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Schools Must Prevent Not Procrastinate

01 April 2016

Since 1 July 2015 independent schools have been grappling with 'Prevent'. How should your school be fulfilling its Prevent duty?

Recent media coverage suggests that some schools have doubts about their role in the Prevent strategy and many more are unsure about what precisely is expected of them.  Consider the criticism heaped on the school involved in the 'terrorist/terraced' house case. Although the school may have misinterpreted an innocent malapropism, surely, in the circumstances, it was reasonable for the staff to discuss the incident with partner agencies and then rely on external authorities to decide if and how to respond. If we are to learn any lessons about safeguarding from child protection cases, it is that the welfare of every child must be paramount and sharing information is a key component in that.

Any harm that may have been done to community relations from the 'terraced' house case is perhaps more attributable to the way the story was subsequently reported in the media. 

Tackling the problem of children being drawn into extremism and terrorism is a collective responsibility for all and schools have a pivotal educational and safeguarding role to play.

So how should your school be fulfilling its Prevent duty?

First it must have due regard to the Government's 'Prevent' guidance which indicates that:

  • Prevent is an aspect of a school's safeguarding duties: schools must be alert to identify children at risk and protect them from being radicalised or drawn into extremism or terrorism.
  • Being drawn into terrorism includes not just violent extremism but also non-violent extremism, which can create an atmosphere conducive to terrorism and can popularise views which terrorists may be able to exploit.
  • Although the duty is imposed primarily on the governors, it is vital that staff too understand what Prevent entails.

Second in order to be able to demonstrate that it is properly discharging its Prevent responsibilities your school should, by now, have taken a number of steps. It should, for example have:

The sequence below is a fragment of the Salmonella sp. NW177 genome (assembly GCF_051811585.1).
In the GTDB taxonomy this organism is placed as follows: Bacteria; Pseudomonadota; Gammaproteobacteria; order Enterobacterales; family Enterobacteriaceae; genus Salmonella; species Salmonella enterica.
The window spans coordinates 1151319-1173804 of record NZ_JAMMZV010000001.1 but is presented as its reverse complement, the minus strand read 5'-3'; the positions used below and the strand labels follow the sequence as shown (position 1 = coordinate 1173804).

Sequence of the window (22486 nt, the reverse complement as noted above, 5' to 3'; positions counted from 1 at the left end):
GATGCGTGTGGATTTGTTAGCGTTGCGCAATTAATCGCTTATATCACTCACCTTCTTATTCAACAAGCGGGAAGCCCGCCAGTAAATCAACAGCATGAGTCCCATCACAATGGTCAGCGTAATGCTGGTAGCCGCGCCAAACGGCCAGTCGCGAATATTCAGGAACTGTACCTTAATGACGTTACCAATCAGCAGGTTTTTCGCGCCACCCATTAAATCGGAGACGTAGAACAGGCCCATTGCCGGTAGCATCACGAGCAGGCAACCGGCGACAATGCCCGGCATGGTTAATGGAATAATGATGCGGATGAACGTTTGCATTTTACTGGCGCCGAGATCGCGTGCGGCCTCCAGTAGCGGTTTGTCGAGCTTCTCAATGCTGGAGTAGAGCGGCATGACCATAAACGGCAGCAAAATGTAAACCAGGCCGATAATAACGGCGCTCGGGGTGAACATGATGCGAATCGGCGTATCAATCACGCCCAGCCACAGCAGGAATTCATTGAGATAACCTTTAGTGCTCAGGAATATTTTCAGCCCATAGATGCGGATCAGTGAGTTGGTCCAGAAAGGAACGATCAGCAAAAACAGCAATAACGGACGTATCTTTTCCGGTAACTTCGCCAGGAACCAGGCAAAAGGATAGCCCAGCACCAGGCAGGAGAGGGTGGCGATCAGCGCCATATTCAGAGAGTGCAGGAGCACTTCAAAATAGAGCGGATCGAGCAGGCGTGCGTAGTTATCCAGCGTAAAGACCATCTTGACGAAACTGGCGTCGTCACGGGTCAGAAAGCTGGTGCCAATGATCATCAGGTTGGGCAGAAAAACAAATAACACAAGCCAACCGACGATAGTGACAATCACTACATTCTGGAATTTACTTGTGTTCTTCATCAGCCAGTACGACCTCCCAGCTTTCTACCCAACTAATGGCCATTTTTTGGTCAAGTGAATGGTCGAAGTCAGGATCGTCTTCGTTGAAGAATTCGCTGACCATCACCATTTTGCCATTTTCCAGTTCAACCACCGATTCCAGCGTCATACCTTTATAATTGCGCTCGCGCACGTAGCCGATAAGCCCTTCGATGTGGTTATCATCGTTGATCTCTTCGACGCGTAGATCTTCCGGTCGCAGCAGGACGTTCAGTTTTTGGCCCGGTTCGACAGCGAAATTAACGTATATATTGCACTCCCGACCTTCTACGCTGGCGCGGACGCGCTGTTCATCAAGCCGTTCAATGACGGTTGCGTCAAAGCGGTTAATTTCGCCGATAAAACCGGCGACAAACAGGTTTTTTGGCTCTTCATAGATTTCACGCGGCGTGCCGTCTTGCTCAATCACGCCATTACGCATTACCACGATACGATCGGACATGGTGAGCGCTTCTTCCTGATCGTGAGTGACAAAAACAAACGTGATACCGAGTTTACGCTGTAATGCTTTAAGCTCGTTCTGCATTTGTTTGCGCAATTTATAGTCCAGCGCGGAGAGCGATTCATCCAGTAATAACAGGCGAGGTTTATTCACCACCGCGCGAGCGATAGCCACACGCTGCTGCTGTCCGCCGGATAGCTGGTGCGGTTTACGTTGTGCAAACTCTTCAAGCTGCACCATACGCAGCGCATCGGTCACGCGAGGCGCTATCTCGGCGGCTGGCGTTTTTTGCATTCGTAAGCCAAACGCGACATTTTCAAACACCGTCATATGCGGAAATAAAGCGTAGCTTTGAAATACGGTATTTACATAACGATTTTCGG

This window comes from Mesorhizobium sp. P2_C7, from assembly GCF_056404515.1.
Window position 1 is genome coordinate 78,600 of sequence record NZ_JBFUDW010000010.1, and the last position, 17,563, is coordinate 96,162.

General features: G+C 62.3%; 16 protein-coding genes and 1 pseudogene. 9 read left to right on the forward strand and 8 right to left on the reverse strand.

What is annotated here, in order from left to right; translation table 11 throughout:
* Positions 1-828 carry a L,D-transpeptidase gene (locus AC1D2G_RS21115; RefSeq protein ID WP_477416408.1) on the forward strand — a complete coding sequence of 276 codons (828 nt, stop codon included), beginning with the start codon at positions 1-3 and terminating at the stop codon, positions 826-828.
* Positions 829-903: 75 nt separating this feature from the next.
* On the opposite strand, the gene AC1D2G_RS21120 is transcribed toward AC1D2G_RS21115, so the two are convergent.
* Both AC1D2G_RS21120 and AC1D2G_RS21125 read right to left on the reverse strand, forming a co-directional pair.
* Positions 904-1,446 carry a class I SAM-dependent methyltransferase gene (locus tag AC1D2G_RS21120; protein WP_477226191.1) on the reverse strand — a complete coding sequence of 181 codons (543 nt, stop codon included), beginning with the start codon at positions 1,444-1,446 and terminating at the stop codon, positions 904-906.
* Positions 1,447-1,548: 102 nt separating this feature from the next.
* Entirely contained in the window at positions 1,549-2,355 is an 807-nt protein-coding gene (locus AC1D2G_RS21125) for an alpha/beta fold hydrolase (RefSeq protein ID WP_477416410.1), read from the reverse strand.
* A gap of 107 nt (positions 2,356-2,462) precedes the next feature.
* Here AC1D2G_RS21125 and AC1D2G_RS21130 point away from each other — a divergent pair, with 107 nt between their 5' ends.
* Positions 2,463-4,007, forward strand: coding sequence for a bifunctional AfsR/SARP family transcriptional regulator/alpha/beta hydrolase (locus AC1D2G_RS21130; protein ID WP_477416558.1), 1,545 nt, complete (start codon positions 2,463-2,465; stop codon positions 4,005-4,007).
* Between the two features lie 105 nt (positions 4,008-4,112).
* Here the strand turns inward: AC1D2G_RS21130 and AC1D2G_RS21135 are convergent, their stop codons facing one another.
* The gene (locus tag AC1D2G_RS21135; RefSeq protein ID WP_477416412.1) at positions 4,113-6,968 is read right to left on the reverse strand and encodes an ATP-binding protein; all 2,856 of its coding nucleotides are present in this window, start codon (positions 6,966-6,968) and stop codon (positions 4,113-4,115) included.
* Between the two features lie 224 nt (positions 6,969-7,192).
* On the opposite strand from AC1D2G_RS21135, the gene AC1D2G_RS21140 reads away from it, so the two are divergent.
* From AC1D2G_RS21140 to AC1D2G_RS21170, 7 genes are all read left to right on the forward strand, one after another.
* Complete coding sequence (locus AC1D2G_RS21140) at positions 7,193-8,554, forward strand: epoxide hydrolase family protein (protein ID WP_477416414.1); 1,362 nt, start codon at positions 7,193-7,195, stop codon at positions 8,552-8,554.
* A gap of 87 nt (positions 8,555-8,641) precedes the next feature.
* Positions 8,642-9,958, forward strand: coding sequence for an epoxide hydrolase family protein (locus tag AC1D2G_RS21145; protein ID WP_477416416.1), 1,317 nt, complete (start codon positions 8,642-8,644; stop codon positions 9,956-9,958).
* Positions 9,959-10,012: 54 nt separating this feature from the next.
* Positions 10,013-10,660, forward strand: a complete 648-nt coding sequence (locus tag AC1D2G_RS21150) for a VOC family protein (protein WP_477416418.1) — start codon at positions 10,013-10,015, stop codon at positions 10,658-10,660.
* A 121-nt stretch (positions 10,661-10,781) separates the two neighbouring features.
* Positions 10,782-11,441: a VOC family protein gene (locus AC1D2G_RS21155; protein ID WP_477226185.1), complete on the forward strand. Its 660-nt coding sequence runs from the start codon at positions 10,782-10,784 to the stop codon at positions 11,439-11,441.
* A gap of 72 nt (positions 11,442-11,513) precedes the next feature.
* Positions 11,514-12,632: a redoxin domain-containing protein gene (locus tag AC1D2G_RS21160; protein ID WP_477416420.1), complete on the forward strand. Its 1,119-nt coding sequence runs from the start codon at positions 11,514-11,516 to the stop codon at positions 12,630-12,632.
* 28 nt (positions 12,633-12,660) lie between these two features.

• Assessed the risk of any of its pupils being drawn into terrorism.
  • Robust safeguarding policies in place to identify children at risk. The school's safeguarding arrangements must take into account the policies and procedures of the Local Safeguarding Children Board (LSCB).
  • Started working with local partner bodies, including the LSCB and local authorities, to understand the potential risk in the local area.
  • Provided Prevent awareness training to staff and governors.
  • Measures in place to keep pupils safe from terrorist and extremist materials while accessing the internet, including by having appropriate filtering in place.
  • Updated its policies to set out clear protocols for ensuring visiting speakers are suitable and appropriately supervised.

Whilst recent events have emphasised the need to understand and discharge the Prevent duty, schools must respond proportionally. Schools must not allow Prevent to stifle healthy debate of controversial issues. At the same time, any school that is reticent about its Prevent responsibilities must ask whether it is doing enough to build pupils' resilience to radicalisation and extremism. Or, indeed, whether it would know how to act, if a pupil or member of the wider school community is drawn into terrorism.


If you would like to discuss any aspect of this article further, please contact Claris D'cruz on 0113 244 6100.

You can also keep up to date by following Wrigleys Schools team on Twitter here

The information in this article is necessarily of a general nature. Specific advice should be sought for specific situations. If you have any queries or need any legal advice please feel free to contact Wrigleys Solicitors



Claris D'cruz View Biography

Claris D'cruz


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